SVMC emergency room

The Emergency Department at the Southwestern Vermont Medical Center in Bennington, seen in 2020. Its parent, Southwestern Vermont Health Care, and Dartmouth Hitchcock Medical Center are planning a merger that could be completed by March, according to officials from both facilities.

Don't miss the big stories. Like us on Facebook.  

BENNINGTON — Southwestern Vermont Health Care and Dartmouth Hitchcock Medical Center are planning a merger that could be completed by March, according to officials from both facilities.

Tom Dee, SVHC’s president and chief operating officer, sent an email to employees in late November recently disclosing the general plan, calling it “exciting news.”

“The SVHC Board of Trustees unanimously approved and authorized the signing of our integration agreement with Dartmouth Health, permitting SVHC to become the newest member of its system,” Dee wrote. “Over the next 90 days, both organizations will be meeting with state officials and regulators, so we can officially close on the agreement.”

Dee told employees that the organization would hold town meetings on the merger.

The merger comes as both hospitals — like those nationally — are dealing with financial losses and working with regulators to overcome challenges such as staffing and workforce shortages, inflation on routine and specialized items, and more.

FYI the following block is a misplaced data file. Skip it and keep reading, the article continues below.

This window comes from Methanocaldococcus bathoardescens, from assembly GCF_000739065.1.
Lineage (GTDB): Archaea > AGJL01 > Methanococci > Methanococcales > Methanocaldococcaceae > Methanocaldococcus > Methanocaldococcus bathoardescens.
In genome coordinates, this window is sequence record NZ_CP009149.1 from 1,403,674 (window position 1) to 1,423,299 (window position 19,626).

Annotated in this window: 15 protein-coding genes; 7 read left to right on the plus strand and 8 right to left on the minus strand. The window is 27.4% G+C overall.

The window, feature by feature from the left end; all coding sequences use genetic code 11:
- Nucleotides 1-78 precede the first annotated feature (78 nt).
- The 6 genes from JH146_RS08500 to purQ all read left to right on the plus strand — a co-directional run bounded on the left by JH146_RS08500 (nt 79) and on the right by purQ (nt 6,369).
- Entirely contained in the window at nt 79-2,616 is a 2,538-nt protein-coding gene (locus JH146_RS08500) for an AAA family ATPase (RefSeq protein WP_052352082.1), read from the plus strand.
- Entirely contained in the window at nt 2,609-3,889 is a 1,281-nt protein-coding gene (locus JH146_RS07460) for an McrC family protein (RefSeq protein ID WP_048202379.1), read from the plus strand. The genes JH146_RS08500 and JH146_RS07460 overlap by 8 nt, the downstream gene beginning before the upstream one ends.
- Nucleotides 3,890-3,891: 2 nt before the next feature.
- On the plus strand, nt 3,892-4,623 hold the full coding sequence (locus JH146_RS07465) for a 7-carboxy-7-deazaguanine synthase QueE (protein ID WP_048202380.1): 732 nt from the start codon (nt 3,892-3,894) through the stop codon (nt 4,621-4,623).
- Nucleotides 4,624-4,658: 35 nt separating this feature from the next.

Dartmouth Health recently reported a $22.1 million loss (on its $2.9 billion operating budget) last year — a financial challenge that has extended into the current fiscal year. This quarter, the medical center saw a $41.4 million loss on its nearly $770 million operating budget, according to the Valley News in Lebanon, N.H.

Southwestern Vermont Medical Center saw similar problems, with Dee and his executive team going before Vermont regulators in August to present and seek a 6.35 percent budget increase in 2023, which was approved.

Forces driving the proposed SVMC increase of about $11.3 million included: financial uncertainty (the hospital faces its first potential operating deficit since 2009), workforce shortages, capital projects, inflationary pressures up to 40 percent over budget, uncertainty over COVID’s continued effects, health system gridlock and a growing number of incidents of violence against health care workers.